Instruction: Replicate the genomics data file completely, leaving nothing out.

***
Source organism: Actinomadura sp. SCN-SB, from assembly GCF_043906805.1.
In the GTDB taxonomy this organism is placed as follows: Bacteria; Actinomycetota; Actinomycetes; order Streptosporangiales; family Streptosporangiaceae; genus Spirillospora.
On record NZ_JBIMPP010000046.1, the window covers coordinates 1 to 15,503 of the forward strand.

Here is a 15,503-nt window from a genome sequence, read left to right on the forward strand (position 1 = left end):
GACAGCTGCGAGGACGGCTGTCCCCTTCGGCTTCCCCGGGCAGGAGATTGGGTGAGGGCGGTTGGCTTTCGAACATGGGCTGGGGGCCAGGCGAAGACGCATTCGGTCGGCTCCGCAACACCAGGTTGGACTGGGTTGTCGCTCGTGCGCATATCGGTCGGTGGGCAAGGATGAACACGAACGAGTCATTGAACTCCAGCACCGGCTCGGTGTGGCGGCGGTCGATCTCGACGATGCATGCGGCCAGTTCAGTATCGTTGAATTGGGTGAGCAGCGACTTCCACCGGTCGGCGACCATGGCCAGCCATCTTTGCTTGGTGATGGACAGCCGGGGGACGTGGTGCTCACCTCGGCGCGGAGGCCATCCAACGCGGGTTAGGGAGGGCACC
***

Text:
Source organism: Actinomadura sp. SCN-SB, from assembly GCF_043906805.1.
In the GTDB taxonomy this organism is placed as follows: Bacteria; Actinomycetota; Actinomycetes; order Streptosporangiales; family Streptosporangiaceae; genus Spirillospora.
On record NZ_JBIMPP010000046.1, the window covers coordinates 1 to 15,503 of the forward strand.

Here is a 15,503-nt window from a genome sequence, read left to right on the forward strand (position 1 = left end):
GACAGCTGCGAGGACGGCTGTCCCCTTCGGCTTCCCCGGGCAGGAGATTGGGTGAGGGCGGTTGGCTTTCGAACATGGGCTGGGGGCCAGGCGAAGACGCATTCGGTCGGCTCCGCAACACCAGGTTGGACTGGGTTGTCGCTCGTGCGCATATCGGTCGGTGGGCAAGGATGAACACGAACGAGTCATTGAACTCCAGCACCGGCTCGGTGTGGCGGCGGTCGATCTCGACGATGCATGCGGCCAGTTCAGTATCGTTGAATTGGGTGAGCAGCGACTTCCACCGGTCGGCGACCATGGCCAGCCATCTTTGCTTGGTGATGGACAGCCGGGGGACGTGGTGCTCACCTCGGCGCGGAGGCCATCCAACGCGGGTTAGGGAGGGCACC